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  4. Sophie Wrobel

    +Mladen Mijatov Oh, I don't think there's anything wrong with one species going extinct. That's just natural evolution – lots of species have gone extinct, and many more will just as many more species will rise. But I do think there is something wrong when masses of amphibians start dying off… that's when the 'canary dies in the coal mine' – in other words, when the signal hits that our species is on the line. And the turtle is a good excuse to bring that back into light.

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  5. Mladen Mijatov

    So can someone explain to me why is there so much fuss about species getting extinct? Sure it's sad and painful to imagine that happening to us, but that's how nature works. Natural selection 101. Are people that much egoistical that all the bad things we've done so far are not enough, but now we want to control how one of basic principles of nature work and modify that as well. The very same principal that allowed development of humans.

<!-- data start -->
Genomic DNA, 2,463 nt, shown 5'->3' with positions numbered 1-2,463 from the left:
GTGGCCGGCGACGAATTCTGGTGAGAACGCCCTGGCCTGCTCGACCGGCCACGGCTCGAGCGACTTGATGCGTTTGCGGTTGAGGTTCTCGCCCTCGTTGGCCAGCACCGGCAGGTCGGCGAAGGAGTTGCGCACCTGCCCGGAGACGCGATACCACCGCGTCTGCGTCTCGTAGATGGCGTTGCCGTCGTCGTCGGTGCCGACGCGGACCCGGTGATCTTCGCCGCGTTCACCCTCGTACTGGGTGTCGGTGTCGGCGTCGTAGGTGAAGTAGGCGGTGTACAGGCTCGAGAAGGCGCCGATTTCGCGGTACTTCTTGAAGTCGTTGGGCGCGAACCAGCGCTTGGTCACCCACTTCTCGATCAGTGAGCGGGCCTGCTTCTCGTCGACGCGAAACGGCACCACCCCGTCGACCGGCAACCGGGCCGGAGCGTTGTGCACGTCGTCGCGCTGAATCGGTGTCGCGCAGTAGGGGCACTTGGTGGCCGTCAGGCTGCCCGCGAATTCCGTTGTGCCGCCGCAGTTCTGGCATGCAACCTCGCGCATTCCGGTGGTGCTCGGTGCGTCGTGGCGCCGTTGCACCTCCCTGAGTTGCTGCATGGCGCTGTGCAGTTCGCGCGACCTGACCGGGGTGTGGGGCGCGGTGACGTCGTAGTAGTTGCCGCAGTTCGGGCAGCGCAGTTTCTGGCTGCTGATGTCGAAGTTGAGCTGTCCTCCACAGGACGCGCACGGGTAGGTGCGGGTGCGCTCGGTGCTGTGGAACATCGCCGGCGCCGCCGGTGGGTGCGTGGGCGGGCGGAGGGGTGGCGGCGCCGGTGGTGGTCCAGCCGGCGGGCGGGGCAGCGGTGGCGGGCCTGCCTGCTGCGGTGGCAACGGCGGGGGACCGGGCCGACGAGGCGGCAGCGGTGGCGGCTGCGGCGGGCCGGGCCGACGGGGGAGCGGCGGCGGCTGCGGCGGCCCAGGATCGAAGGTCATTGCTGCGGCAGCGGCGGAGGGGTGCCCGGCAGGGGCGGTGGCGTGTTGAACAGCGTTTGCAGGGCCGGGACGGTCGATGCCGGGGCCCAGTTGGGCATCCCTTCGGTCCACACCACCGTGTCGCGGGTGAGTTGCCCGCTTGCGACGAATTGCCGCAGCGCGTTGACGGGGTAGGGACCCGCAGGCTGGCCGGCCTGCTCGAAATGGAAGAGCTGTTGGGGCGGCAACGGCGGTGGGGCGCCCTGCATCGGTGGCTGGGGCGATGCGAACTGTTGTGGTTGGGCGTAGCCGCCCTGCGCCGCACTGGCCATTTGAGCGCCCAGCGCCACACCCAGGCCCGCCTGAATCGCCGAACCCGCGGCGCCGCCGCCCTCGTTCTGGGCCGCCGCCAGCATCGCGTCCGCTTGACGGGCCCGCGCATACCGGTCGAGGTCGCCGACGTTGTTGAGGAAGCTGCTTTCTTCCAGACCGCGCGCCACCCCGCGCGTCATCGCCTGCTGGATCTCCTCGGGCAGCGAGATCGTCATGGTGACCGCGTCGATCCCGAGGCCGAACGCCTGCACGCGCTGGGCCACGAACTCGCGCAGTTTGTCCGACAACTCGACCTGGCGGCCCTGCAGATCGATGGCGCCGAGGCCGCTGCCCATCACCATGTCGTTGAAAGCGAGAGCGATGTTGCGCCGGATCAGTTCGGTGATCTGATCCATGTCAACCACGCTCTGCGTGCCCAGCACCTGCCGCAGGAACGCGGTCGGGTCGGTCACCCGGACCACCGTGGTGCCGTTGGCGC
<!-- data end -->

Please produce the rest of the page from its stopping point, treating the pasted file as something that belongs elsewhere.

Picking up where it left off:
How many species do you think have gone extinct since life stared on this planet some 4 billion years ago. Do you really think humans endangered them all? All this is just another need for humans to control this planet even more. 

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  6. Mieszko Hank

    I think that about 99,9% of species that ever lived in the world died so it is totally normal. Homo sapiens will die some day, and every thing will be reorganized that's how it's work.

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  7. Sophie Wrobel

    +Suma Chatterjee Human stem cells survive in dead bodies for at least one week – probably even longer – so that tortise quite probably still has living cells from which DNA can be extracted. I'm not sure it would solve the mating problem for cloned males of his sort or environmental degredation, though, which would also be required to successfully revive a species.

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  8. Jonathan Powell

    +Oliver Hoffmann Can you name another species on this planet that has the ability to care or even the reasoning power too? If not it's up to us to fix the problems we cause but everyone knows we won't admit it's us causing the problems anyways like the original post stated. 

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  9. Wilfrid Wong

    It is sad to hear this +Sophie Wrobel . The problem with our species is that, we just don't care. Proachers steal turtle eggs for profits. Sharks are killed for their fins that have zero benefit besides a unique texture to our soup.

    The list goes on.

    Reply